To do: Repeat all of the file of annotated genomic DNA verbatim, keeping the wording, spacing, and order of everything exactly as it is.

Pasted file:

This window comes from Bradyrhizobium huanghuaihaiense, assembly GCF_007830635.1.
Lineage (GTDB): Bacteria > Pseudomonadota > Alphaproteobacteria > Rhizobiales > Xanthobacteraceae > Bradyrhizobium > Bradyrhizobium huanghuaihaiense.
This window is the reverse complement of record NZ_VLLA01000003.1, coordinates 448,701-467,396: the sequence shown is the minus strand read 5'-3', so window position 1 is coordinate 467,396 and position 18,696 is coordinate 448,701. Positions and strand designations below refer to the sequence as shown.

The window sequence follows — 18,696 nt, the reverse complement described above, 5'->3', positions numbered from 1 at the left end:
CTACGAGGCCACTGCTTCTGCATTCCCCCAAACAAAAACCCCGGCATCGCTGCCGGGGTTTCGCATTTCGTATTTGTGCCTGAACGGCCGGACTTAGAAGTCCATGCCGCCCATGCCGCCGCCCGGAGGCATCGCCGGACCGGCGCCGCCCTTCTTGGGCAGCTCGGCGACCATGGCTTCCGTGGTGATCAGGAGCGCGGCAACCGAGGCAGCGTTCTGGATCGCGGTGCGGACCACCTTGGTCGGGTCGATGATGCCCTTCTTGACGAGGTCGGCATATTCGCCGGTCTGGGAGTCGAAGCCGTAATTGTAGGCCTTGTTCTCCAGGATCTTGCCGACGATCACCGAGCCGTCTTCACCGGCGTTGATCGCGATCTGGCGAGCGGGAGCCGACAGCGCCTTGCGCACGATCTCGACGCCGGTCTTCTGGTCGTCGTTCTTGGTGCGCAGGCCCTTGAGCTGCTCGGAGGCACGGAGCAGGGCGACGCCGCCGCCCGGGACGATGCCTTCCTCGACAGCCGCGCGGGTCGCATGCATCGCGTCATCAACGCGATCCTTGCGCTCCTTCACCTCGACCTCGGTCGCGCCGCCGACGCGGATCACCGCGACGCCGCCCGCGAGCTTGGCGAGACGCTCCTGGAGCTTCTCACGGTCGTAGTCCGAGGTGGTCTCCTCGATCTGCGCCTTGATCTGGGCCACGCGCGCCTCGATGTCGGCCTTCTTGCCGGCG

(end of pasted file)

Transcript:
This window comes from Bradyrhizobium huanghuaihaiense, assembly GCF_007830635.1.
Lineage (GTDB): Bacteria > Pseudomonadota > Alphaproteobacteria > Rhizobiales > Xanthobacteraceae > Bradyrhizobium > Bradyrhizobium huanghuaihaiense.
This window is the reverse complement of record NZ_VLLA01000003.1, coordinates 448,701-467,396: the sequence shown is the minus strand read 5'-3', so window position 1 is coordinate 467,396 and position 18,696 is coordinate 448,701. Positions and strand designations below refer to the sequence as shown.

The window sequence follows — 18,696 nt, the reverse complement described above, 5'->3', positions numbered from 1 at the left end:
CTACGAGGCCACTGCTTCTGCATTCCCCCAAACAAAAACCCCGGCATCGCTGCCGGGGTTTCGCATTTCGTATTTGTGCCTGAACGGCCGGACTTAGAAGTCCATGCCGCCCATGCCGCCGCCCGGAGGCATCGCCGGACCGGCGCCGCCCTTCTTGGGCAGCTCGGCGACCATGGCTTCCGTGGTGATCAGGAGCGCGGCAACCGAGGCAGCGTTCTGGATCGCGGTGCGGACCACCTTGGTCGGGTCGATGATGCCCTTCTTGACGAGGTCGGCATATTCGCCGGTCTGGGAGTCGAAGCCGTAATTGTAGGCCTTGTTCTCCAGGATCTTGCCGACGATCACCGAGCCGTCTTCACCGGCGTTGATCGCGATCTGGCGAGCGGGAGCCGACAGCGCCTTGCGCACGATCTCGACGCCGGTCTTCTGGTCGTCGTTCTTGGTGCGCAGGCCCTTGAGCTGCTCGGAGGCACGGAGCAGGGCGACGCCGCCGCCCGGGACGATGCCTTCCTCGACAGCCGCGCGGGTCGCATGCATCGCGTCATCAACGCGATCCTTGCGCTCCTTCACCTCGACCTCGGTCGCGCCGCCGACGCGGATCACCGCGACGCCGCCCGCGAGCTTGGCGAGACGCTCCTGGAGCTTCTCACGGTCGTAGTCCGAGGTGGTCTCCTCGATCTGCGCCTTGATCTGGGCCACGCGCGCCTCGATGTCGGCCTTCTTGCCGGCG